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City of Watsonville Water Resources Center, Watsonville, United States 
Monday 26 Apr 2010
 
Water works in Watsonville 
 
 
 
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City of Watsonville Water Resources Center named AIA/COTE top ten green project 

The American Institute of Architects’ Committee on the Environment (AIA/COTE) named the City of Watsonville Water Resources Center as a Top Ten Green project for 2010, announced Pauline Souza, AIA, LEED AP, partner at San Francisco-based WRNS Studio, which designed the facility.

The Watsonville Area Water Resources Center supports the Water Recycling Project, a joint effort of the City of Watsonville and the Pajaro Valley Water Management Agency to provide recycled water to farmers throughout the coastal areas of South Santa Cruz and North Monterey counties. Groundwater in the Pajaro Valley is being consumed more quickly than it can be replenished, causing saltwater to intrude into coastal wells. By treating wastewater for the $400 million local agricultural industry, the Water Recycling Project recharges the aquifer and significantly reduces wastewater discharges into the Monterey Bay National Marine Sanctuary.

Designed to achieve LEED Platinum, the Water Resources Center is a functional, educational, and visual extension of the water recycling plant it supports, consolidating three different city and county water departments into a workspace designed to foster collaboration on issues of water management, conservation, and quality in the Pajaro Valley. The building incorporates administrative offices, a regional command center, and a water quality lab. In addition, the building, its systems, and its surrounding land educate the public through exhibitions and guided tours on the issues of water, energy management, and air quality.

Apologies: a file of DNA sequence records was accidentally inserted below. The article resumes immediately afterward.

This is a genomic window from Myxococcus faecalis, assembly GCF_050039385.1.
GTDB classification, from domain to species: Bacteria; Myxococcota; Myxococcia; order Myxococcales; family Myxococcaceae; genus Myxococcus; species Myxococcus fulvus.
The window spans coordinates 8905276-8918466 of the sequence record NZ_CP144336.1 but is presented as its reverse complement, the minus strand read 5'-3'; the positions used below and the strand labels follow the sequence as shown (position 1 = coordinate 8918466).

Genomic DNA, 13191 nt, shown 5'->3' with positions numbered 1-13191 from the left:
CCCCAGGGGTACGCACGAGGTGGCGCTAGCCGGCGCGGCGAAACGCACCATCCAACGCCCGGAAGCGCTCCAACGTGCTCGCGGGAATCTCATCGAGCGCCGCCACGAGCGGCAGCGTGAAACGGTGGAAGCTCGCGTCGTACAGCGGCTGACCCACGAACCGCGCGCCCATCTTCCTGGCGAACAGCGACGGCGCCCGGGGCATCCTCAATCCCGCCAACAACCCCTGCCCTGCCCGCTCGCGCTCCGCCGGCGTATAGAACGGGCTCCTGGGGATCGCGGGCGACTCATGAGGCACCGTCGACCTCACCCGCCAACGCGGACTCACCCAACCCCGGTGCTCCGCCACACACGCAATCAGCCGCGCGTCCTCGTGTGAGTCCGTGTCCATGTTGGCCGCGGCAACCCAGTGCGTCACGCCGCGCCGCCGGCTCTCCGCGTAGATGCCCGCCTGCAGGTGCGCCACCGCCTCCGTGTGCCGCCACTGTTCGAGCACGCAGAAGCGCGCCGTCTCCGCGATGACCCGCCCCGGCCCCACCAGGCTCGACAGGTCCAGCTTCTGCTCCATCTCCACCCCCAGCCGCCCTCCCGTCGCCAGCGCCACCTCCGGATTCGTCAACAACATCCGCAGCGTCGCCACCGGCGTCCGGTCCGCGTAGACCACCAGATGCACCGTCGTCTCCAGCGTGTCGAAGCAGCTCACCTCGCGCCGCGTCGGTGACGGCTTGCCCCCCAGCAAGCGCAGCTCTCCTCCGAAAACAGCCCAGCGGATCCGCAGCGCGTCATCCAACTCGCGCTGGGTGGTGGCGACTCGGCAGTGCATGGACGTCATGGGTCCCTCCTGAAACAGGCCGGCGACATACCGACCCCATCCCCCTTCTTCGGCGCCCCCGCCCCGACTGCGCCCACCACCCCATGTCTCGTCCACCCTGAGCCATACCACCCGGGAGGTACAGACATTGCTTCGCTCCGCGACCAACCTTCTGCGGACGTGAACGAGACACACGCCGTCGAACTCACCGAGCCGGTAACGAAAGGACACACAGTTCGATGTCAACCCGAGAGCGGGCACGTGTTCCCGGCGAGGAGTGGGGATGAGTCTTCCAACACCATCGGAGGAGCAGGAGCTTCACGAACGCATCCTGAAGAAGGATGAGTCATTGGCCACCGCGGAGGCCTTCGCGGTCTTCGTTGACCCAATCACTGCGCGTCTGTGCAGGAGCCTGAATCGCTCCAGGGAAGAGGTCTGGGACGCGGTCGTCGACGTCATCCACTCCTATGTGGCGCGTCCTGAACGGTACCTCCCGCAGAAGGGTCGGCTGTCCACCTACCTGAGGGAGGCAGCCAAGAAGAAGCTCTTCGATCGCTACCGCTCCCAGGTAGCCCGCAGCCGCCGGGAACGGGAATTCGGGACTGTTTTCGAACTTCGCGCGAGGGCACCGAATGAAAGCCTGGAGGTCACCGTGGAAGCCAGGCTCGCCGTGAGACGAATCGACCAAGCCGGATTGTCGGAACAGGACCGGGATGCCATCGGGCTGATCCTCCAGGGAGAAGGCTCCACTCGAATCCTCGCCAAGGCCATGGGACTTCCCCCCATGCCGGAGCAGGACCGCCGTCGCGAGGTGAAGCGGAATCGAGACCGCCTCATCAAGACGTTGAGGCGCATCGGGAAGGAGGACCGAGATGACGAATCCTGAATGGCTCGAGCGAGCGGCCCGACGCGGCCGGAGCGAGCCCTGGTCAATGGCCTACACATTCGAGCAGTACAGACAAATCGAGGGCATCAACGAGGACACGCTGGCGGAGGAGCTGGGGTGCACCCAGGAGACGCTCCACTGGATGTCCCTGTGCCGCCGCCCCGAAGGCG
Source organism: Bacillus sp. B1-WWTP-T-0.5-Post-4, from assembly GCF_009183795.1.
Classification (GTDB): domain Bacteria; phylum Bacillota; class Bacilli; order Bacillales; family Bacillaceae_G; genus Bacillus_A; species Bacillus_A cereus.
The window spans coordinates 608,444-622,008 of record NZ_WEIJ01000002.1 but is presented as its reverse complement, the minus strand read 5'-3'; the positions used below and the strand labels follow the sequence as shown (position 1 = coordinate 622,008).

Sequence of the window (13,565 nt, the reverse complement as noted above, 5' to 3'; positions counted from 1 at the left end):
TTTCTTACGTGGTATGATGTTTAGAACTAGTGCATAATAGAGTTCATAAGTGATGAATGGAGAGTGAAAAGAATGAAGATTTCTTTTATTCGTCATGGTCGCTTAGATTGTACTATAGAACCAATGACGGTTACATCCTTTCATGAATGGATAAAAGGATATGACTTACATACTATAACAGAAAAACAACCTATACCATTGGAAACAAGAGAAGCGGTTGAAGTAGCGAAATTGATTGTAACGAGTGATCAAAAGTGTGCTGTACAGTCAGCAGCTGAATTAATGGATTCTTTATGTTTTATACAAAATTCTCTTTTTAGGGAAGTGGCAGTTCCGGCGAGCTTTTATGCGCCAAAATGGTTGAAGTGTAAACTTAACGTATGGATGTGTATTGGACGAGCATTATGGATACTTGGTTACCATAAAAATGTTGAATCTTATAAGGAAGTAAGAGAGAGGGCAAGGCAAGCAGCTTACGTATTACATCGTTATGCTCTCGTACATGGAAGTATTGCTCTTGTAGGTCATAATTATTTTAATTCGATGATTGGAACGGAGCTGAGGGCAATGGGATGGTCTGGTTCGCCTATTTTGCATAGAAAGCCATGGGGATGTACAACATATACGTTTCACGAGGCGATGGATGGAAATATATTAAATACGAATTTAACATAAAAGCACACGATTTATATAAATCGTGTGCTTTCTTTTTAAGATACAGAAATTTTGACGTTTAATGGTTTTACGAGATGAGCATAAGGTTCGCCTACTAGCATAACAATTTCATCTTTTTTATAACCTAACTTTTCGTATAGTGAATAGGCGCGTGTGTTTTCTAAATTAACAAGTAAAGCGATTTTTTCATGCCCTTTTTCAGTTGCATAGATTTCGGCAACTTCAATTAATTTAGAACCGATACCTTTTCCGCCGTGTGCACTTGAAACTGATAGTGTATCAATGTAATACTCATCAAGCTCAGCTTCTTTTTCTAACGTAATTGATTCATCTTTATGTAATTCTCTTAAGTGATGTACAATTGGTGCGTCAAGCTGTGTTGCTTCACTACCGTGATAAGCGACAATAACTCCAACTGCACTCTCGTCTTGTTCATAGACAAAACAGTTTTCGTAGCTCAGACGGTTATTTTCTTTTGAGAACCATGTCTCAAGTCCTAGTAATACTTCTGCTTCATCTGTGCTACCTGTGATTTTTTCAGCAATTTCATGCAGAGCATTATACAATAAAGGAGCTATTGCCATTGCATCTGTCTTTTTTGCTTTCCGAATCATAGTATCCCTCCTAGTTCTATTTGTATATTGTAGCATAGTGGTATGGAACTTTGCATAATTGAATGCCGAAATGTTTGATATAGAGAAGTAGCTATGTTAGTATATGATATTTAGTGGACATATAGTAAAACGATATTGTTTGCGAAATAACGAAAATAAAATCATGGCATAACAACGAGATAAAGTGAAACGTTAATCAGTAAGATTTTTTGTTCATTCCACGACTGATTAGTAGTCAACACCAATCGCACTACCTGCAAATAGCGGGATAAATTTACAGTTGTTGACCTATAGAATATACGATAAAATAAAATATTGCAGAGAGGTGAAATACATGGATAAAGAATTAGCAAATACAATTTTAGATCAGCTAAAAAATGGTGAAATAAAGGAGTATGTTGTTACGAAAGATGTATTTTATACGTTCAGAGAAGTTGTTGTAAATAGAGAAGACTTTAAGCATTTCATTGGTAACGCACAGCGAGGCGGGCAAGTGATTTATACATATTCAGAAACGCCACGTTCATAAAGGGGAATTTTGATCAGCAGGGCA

The building’s green design elements are nearly all tied to water. The water feature relies on recycled water. The radiant floor uses water in a closed-loop system to heat and cool the building. Low-flow plumbing fixtures conserve water and drought-tolerant native landscaping do not depend on potable water. The building’s rain screen cladding system incorporates California redwood owned by the city and slated for fire hazard clearance. Custom-milled eight miles from the project site, the redwood will withstand coastal area saltwater and develop a brown-grey patina, helping the facility blend in with its surroundings. Other sustainable elements include low-VOC materials, high-efficiency lighting, and an energy-saving mixed-mode mechanical system that incorporates natural ventilation through operable windows.

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